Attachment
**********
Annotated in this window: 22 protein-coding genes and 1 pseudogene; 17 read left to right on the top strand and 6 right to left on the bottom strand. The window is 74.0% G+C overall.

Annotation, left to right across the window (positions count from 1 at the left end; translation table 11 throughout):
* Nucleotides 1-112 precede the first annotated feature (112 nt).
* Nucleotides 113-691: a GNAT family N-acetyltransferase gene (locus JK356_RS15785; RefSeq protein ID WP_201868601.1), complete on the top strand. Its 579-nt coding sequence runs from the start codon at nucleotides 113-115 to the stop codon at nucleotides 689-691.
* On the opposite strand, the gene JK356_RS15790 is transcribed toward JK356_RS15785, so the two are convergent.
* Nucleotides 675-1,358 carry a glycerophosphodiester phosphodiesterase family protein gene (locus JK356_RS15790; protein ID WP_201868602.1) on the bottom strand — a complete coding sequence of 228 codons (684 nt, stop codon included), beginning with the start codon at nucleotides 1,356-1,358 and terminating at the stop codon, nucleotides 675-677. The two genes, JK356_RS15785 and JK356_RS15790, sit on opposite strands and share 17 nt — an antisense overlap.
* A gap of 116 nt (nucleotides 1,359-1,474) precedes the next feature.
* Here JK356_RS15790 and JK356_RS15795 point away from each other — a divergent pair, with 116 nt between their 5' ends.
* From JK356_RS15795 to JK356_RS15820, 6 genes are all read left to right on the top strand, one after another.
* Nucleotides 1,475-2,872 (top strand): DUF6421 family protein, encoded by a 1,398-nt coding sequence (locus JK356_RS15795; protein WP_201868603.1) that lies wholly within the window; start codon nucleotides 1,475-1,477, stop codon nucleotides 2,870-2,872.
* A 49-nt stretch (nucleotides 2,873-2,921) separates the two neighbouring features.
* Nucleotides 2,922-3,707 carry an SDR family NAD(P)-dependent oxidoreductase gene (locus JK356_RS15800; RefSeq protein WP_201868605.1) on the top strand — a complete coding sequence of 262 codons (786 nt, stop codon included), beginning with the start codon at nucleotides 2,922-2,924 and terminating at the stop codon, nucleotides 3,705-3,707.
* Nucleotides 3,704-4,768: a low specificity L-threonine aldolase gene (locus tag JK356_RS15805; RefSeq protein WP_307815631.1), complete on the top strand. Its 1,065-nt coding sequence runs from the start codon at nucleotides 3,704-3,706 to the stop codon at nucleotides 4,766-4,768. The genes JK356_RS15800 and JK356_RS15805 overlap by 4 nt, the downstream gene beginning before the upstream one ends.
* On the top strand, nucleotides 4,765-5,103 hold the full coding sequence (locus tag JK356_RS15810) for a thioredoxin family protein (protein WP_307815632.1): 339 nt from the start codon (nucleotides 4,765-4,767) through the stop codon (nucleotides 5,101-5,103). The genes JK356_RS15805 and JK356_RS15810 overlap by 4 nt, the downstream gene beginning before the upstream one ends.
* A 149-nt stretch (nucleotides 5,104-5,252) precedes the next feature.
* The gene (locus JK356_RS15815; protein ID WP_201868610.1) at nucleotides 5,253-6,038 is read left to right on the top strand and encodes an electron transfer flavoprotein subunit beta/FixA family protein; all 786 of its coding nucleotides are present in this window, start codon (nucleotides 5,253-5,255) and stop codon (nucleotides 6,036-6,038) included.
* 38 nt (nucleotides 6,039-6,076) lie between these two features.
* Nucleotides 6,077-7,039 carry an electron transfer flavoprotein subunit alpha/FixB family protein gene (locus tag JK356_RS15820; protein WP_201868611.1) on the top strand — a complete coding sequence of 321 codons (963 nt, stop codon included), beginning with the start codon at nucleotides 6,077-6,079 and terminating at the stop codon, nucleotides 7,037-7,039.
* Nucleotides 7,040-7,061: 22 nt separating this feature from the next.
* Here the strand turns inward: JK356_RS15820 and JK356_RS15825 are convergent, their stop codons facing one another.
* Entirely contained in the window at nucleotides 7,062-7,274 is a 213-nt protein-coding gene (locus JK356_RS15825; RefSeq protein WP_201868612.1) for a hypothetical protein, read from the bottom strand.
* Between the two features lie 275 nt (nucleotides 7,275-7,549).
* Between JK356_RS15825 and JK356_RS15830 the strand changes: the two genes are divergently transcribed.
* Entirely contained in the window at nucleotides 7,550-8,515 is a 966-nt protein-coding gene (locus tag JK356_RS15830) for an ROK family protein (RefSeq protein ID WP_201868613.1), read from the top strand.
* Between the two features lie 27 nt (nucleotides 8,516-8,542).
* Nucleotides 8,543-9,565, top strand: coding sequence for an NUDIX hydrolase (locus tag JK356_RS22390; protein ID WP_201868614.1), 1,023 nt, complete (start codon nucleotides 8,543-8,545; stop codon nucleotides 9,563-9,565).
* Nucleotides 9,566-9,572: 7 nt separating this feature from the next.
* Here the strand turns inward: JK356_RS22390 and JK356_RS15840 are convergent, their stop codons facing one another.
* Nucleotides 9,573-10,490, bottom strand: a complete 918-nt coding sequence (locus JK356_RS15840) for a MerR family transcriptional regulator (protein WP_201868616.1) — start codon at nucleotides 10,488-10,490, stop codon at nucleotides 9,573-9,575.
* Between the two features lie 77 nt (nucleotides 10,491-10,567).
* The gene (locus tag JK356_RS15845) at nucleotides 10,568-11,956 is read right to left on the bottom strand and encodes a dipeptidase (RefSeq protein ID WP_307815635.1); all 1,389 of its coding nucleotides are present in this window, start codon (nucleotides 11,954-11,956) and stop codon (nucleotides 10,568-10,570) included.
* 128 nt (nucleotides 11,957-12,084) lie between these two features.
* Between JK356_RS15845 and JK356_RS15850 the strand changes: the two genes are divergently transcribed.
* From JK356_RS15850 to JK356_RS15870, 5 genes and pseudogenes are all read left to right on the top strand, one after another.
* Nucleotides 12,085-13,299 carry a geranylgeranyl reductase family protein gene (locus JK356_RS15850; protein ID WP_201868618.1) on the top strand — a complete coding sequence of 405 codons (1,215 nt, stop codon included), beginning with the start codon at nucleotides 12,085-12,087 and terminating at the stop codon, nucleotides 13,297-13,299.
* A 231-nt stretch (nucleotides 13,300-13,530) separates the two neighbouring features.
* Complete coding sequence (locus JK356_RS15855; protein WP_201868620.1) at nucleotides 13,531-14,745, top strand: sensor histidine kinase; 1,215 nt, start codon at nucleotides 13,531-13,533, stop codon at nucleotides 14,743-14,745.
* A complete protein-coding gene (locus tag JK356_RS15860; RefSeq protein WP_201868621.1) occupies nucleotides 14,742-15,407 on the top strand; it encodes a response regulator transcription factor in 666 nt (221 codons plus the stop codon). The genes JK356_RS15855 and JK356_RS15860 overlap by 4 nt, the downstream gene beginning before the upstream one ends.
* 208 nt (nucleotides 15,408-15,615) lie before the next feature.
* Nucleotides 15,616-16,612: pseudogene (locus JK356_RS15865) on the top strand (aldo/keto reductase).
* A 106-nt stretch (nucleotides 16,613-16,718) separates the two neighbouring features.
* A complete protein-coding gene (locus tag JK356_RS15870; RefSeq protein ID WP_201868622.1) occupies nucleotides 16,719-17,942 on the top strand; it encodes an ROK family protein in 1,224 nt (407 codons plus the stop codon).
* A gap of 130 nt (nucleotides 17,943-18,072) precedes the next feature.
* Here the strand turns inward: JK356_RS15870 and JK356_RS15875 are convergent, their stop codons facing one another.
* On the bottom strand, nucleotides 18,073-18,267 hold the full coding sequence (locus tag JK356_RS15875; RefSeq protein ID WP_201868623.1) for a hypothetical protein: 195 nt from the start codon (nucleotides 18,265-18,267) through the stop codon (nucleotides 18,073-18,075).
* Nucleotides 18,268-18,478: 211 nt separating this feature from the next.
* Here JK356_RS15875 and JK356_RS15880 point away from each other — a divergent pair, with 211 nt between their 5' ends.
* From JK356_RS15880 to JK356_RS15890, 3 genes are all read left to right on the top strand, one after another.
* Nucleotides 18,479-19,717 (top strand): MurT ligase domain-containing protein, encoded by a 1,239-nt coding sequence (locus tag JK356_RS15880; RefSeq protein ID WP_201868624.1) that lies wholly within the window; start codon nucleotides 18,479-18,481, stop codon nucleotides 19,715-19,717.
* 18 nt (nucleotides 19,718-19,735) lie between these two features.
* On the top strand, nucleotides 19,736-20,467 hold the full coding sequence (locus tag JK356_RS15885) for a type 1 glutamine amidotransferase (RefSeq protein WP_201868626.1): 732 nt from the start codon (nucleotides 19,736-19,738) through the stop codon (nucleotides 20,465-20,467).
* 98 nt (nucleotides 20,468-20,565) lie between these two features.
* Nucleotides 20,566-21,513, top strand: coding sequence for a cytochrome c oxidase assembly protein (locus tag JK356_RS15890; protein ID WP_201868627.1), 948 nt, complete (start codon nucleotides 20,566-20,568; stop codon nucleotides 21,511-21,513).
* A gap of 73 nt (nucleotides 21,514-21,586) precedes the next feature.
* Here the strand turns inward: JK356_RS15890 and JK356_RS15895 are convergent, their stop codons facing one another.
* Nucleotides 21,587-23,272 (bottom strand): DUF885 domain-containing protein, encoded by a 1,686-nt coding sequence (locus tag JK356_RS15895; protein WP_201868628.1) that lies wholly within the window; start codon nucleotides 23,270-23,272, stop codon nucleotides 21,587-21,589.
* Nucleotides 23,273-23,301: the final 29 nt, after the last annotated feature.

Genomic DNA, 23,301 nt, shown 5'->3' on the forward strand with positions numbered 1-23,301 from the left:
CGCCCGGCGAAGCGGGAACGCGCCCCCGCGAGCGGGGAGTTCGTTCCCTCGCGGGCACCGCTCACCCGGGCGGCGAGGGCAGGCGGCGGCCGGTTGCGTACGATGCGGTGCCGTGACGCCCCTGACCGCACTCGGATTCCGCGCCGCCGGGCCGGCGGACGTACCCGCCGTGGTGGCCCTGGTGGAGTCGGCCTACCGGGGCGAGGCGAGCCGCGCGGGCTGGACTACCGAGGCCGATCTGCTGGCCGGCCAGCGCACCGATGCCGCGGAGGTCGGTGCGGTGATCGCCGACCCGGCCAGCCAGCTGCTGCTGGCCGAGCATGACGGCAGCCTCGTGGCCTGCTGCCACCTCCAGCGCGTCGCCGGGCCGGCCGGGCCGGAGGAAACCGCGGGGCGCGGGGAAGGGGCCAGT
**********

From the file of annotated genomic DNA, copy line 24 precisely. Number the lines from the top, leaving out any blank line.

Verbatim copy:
* Entirely contained in the window at nucleotides 7,550-8,515 is a 966-nt protein-coding gene (locus tag JK356_RS15830) for an ROK family protein (RefSeq protein ID WP_201868613.1), read from the top strand.